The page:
> devices that can be attached, but finding the optimal limit is not so
> easy.  Improper set of the limit can results in memory pressure or a
> resource underutilization.  This commit avoids such problematic
> situations by squeezing the pools (returns every free page in the pool
> to the system) for a while (users can set this duration via a module
> parameter) if memory pressure is detected.
> 
> Discussions
> ===========
> 
> The `blkback`'s original shrinking mechanism returns only pages in the
> pool which are not currently be used by `blkback` to the system.  In
> other words, the pages that are not mapped with granted pages.  Because
> this commit is changing only the shrink limit but still uses the same
> freeing mechanism it does not touch pages which are currently mapping
> grants.
> 
> Once memory pressure is detected, this commit keeps the squeezing limit
> for a user-specified time duration.  The duration should be neither too
> long nor too short.  If it is too long, the squeezing incurring overhead
> can reduce the I/O performance.  If it is too short, `blkback` will not
> free enough pages to reduce the memory pressure.  This commit sets the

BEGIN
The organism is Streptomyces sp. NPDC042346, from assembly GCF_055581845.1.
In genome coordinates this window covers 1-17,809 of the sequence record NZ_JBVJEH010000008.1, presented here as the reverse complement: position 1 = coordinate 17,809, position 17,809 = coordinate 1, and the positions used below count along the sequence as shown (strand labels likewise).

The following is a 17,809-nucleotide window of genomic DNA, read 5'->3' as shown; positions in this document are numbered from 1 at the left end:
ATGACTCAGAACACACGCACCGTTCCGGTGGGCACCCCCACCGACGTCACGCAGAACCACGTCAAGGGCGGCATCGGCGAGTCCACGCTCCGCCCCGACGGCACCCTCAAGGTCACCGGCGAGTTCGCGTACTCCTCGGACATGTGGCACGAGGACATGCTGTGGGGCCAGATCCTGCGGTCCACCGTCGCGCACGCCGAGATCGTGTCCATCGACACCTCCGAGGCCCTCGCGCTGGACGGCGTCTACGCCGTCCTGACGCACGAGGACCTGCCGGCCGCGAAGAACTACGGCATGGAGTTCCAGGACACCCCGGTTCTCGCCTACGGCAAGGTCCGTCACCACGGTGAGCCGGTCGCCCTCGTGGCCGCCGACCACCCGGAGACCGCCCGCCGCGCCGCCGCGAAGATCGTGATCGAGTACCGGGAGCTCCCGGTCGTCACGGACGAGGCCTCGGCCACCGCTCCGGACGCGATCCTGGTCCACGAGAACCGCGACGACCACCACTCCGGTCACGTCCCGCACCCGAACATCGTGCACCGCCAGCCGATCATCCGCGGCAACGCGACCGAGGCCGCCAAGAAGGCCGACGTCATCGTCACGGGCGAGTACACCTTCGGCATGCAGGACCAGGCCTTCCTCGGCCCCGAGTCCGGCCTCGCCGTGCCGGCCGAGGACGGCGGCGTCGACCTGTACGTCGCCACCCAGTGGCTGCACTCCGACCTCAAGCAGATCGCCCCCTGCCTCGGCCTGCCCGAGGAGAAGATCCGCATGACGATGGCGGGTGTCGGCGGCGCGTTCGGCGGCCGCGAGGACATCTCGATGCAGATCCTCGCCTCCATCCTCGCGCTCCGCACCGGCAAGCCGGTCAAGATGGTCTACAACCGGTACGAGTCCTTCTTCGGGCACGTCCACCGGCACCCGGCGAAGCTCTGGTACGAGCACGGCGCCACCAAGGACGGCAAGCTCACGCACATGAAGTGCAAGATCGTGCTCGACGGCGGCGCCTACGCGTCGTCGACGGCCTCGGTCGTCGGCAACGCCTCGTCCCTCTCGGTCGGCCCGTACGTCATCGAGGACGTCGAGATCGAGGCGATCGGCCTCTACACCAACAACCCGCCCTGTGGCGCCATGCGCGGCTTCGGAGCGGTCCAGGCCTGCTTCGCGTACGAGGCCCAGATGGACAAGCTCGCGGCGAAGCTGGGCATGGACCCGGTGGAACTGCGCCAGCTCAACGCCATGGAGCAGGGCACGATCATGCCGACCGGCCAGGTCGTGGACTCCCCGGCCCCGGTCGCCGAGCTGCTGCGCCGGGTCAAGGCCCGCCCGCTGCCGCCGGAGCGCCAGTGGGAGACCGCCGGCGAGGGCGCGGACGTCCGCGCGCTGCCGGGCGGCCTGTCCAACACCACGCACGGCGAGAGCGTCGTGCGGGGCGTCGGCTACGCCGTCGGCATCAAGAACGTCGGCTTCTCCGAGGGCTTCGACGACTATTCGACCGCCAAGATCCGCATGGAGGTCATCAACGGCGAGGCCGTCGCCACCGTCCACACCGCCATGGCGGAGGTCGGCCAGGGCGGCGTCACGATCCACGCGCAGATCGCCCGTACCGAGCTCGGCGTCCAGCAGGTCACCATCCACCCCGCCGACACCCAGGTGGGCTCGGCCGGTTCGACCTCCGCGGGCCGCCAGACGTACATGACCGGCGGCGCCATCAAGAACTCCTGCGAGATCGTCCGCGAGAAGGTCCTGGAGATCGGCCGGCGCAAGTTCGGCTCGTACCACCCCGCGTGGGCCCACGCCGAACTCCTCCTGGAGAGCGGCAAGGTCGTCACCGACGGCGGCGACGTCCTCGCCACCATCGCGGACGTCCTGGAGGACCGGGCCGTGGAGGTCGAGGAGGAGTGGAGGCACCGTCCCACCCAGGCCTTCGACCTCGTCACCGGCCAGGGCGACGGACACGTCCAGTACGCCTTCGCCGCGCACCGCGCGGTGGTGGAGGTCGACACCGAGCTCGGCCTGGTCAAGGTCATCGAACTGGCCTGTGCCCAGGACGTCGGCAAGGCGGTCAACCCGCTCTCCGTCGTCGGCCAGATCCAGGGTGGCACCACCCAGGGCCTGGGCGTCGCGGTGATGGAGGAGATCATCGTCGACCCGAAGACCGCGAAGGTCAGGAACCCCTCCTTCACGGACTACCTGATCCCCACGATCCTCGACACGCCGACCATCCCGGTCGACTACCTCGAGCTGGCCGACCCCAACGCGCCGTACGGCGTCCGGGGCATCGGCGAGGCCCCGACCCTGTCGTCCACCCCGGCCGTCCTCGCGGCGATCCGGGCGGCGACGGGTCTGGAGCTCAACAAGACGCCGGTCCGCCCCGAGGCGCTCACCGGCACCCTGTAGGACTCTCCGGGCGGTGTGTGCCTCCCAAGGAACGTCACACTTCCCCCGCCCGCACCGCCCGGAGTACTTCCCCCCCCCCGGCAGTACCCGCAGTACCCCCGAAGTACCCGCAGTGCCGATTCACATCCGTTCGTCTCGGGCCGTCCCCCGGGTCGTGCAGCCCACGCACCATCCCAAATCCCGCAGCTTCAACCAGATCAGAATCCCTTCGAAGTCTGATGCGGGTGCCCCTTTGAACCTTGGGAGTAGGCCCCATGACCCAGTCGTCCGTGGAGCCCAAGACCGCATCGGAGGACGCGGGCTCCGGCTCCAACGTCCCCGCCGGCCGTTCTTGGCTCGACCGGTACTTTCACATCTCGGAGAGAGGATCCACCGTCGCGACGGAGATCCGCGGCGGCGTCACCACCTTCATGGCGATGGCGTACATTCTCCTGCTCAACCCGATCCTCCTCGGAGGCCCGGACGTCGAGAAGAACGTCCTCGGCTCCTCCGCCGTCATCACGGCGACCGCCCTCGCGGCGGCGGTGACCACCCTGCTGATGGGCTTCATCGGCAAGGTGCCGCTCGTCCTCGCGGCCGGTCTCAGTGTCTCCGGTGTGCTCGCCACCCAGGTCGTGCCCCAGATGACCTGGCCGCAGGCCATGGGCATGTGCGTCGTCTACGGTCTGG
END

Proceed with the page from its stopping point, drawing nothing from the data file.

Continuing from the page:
> value as `10 milliseconds` by default because it is a short time in
> terms of I/O while it is a long time in terms of memory operations.
> Also, as the original shrinking mechanism works for at least every 100
> milliseconds, this could be a somewhat reasonable choice.  I also tested
> other durations (refer to the below section for more details) and
> confirmed that 10 milliseconds is the one that works best with the test.
> That said, the proper duration depends on actual configurations and
> workloads.  That's why this commit allows users to set the duration as a
> module parameter.
> 
> Memory Pressure Test
> ====================
> 
> To show how this commit fixes the memory pressure situation well, I
> configured a test environment on a xen-running virtualization system.
> On the `blkfront` running guest instances, I attach a large number of
> network-backed volume devices and induce I/O to those.  Meanwhile, I
> measure the number of pages that swapped in (pswpin) and out (pswpout)
> on the `blkback` running guest.  The test ran twice, once for the
> `blkback` before this commit and once for that after this commit.  As
> shown below, this commit has dramatically reduced the memory pressure:
> 
>                 pswpin  pswpout
>     before      76,672  185,799